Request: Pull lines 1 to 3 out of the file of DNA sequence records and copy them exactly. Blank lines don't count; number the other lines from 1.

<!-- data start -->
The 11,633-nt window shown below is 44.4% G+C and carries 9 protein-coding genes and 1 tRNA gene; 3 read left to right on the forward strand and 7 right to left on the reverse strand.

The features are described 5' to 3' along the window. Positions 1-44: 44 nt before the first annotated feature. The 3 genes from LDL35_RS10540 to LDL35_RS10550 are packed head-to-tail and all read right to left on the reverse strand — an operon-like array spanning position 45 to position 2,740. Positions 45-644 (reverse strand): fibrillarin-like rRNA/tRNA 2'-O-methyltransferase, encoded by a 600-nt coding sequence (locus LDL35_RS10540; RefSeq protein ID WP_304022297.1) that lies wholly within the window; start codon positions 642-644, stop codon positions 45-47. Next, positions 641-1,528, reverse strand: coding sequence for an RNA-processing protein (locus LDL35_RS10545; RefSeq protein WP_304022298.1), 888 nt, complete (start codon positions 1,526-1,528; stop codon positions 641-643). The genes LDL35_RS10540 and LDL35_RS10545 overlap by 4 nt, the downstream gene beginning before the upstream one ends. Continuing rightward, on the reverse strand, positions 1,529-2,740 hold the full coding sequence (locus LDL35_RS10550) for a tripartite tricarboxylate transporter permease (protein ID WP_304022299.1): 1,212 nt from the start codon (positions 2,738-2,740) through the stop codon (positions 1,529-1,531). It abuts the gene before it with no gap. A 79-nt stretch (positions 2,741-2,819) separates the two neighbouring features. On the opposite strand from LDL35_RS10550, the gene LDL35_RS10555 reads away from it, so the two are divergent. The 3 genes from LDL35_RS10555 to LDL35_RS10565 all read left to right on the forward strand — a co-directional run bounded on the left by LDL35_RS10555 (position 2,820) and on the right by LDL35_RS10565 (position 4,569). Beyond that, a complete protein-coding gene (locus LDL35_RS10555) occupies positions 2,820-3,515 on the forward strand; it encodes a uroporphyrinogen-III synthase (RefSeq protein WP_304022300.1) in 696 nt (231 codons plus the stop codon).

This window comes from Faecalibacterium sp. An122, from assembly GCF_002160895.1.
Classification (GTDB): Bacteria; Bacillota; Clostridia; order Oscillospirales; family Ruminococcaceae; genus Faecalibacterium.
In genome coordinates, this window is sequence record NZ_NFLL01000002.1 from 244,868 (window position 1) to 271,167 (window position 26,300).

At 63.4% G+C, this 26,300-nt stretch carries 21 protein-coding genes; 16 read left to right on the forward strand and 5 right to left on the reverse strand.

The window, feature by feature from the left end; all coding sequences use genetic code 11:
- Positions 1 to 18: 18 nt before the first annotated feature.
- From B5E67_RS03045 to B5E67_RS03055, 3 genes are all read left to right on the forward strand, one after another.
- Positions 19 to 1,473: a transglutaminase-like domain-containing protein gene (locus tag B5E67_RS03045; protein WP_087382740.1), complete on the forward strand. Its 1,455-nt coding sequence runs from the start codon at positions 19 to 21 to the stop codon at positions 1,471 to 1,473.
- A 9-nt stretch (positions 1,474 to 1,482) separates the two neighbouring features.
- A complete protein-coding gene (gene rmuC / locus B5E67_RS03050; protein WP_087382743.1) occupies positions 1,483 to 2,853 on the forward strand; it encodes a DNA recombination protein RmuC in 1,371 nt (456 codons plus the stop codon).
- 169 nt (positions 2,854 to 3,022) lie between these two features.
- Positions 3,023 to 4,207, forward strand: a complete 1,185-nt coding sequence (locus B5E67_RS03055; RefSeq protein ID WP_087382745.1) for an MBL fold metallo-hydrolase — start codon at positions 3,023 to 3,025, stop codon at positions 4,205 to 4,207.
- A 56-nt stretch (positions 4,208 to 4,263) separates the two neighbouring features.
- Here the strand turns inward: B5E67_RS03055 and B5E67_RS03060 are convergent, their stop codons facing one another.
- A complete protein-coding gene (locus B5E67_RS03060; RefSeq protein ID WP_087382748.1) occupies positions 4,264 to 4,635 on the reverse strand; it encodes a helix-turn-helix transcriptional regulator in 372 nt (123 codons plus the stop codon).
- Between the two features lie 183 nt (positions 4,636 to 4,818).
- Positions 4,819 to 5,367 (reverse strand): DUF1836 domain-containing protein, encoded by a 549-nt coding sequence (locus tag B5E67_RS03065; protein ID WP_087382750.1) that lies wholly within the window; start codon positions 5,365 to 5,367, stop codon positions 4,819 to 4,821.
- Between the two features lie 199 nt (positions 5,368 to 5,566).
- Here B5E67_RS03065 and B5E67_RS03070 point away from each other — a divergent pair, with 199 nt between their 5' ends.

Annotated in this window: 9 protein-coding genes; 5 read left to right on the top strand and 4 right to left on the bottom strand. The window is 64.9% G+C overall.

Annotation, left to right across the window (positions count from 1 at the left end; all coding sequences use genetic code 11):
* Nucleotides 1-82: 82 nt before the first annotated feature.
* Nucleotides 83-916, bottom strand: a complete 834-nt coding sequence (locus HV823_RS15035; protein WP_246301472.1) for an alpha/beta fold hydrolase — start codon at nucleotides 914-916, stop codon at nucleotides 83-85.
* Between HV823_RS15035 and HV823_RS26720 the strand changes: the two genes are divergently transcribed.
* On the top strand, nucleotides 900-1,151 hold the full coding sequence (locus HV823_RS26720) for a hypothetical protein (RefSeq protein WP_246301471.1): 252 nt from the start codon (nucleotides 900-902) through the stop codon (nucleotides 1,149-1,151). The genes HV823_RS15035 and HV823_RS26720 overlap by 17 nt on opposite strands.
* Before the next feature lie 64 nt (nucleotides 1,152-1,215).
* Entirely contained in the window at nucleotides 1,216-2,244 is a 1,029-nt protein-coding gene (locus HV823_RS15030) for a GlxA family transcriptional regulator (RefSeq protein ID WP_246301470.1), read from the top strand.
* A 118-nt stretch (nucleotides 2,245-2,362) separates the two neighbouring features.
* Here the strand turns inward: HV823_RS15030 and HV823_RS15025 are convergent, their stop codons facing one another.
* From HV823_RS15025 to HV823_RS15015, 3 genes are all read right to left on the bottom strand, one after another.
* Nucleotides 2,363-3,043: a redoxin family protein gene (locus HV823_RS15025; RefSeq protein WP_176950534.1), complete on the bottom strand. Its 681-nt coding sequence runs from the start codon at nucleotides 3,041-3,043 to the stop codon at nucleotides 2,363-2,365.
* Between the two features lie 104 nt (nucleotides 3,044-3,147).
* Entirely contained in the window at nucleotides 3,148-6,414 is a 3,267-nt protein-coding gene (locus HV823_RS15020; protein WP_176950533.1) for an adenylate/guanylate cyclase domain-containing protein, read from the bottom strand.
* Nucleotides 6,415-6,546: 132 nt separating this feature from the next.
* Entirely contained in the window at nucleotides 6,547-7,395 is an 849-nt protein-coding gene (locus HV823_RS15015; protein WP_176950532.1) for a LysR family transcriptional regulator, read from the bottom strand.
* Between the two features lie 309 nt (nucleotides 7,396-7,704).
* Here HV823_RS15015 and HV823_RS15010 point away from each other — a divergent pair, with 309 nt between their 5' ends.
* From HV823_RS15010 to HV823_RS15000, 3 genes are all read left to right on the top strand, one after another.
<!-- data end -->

The 11,633-nt window shown below is 44.4% G+C and carries 9 protein-coding genes and 1 tRNA gene; 3 read left to right on the forward strand and 7 right to left on the reverse strand.

The features are described 5' to 3' along the window. Positions 1-44: 44 nt before the first annotated feature. The 3 genes from LDL35_RS10540 to LDL35_RS10550 are packed head-to-tail and all read right to left on the reverse strand — an operon-like array spanning position 45 to position 2,740. Positions 45-644 (reverse strand): fibrillarin-like rRNA/tRNA 2'-O-methyltransferase, encoded by a 600-nt coding sequence (locus LDL35_RS10540; RefSeq protein ID WP_304022297.1) that lies wholly within the window; start codon positions 642-644, stop codon positions 45-47. Next, positions 641-1,528, reverse strand: coding sequence for an RNA-processing protein (locus LDL35_RS10545; RefSeq protein WP_304022298.1), 888 nt, complete (start codon positions 1,526-1,528; stop codon positions 641-643). The genes LDL35_RS10540 and LDL35_RS10545 overlap by 4 nt, the downstream gene beginning before the upstream one ends. Continuing rightward, on the reverse strand, positions 1,529-2,740 hold the full coding sequence (locus LDL35_RS10550) for a tripartite tricarboxylate transporter permease (protein ID WP_304022299.1): 1,212 nt from the start codon (positions 2,738-2,740) through the stop codon (positions 1,529-1,531). It abuts the gene before it with no gap. A 79-nt stretch (positions 2,741-2,819) separates the two neighbouring features. On the opposite strand from LDL35_RS10550, the gene LDL35_RS10555 reads away from it, so the two are divergent. The 3 genes from LDL35_RS10555 to LDL35_RS10565 all read left to right on the forward strand — a co-directional run bounded on the left by LDL35_RS10555 (position 2,820) and on the right by LDL35_RS10565 (position 4,569). Beyond that, a complete protein-coding gene (locus LDL35_RS10555) occupies positions 2,820-3,515 on the forward strand; it encodes a uroporphyrinogen-III synthase (RefSeq protein WP_304022300.1) in 696 nt (231 codons plus the stop codon).

This window comes from Faecalibacterium sp. An122, from assembly GCF_002160895.1.